Root nameservers and their hierarchy
We’ve mentioned earlier that DNS is a hierarchical system. This hierarchy is comprised of three different levels of nameservers. The root nameservers, the Top Level Domain (TLD) ones, and the authoritative, DNS servers for everything else. There are 13 root servers for the entire Internet. These are not physical ones, as they can span into multiple machines, due to their distributed nature. They do, however, provide an authoritative answer as to which name servers are responsible for the top level domains (.com, .net, etc). These root servers contain the most updated and accurate pointers when compared to nameservers that are responsible for everything under these TLDs.
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Top Level Domain nameservers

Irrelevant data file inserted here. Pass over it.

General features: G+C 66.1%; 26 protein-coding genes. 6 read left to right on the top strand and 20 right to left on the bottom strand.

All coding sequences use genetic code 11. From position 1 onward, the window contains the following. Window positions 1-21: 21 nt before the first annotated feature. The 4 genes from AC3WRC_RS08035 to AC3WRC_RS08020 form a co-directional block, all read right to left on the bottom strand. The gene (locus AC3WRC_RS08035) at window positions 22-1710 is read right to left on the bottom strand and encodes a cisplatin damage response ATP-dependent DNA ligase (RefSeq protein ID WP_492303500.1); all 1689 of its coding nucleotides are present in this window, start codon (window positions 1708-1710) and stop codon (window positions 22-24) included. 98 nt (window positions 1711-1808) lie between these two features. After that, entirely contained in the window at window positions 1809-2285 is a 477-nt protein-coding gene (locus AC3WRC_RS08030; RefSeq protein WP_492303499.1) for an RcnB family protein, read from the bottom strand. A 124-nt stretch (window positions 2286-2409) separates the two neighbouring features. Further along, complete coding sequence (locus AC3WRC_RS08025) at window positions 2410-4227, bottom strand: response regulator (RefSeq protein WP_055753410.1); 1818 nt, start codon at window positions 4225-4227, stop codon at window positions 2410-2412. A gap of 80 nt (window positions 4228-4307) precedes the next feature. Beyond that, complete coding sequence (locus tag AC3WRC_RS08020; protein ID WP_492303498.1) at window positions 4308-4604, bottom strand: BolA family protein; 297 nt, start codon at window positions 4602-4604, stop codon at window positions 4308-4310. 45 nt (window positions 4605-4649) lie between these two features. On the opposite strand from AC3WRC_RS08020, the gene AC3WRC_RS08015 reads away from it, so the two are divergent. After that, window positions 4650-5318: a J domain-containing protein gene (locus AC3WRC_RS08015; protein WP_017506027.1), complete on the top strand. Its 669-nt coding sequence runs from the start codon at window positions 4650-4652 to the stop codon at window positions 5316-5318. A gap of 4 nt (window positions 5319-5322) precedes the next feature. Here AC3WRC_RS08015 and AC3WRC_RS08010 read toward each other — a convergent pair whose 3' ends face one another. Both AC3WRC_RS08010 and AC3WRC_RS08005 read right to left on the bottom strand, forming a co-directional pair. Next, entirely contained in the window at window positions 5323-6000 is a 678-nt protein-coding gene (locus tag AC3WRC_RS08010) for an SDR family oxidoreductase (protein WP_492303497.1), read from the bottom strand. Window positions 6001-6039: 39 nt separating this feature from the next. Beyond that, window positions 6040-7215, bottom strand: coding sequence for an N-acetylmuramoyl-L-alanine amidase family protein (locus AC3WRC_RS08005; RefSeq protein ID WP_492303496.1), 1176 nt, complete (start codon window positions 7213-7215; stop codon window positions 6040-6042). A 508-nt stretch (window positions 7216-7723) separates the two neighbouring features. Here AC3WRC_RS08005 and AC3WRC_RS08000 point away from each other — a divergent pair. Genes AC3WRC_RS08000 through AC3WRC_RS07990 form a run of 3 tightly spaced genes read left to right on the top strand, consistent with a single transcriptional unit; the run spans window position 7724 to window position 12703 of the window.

These are the nameservers that are responsible for the last part of a domain. The entity which manages most top-level domains is called the Internet Corporation for Assigned Names and Numbers (ICANN). There are various types of TLDs with the most common ones being the country codes (.uk, .nl, .us, etc). There are also some very familiar ones, like .com, .net, .gov, .edu which are called generic.
Authoritative Domain nameservers
These are nameservers that are responsible for specific domains (i.e pressidium.com). They contain their domain records and are called authoritative, not only because they hold the newest and most accurate information about a domain, but also because the domain owner has specified them as such. The authoritative nameservers are a key part to understand how DNS works.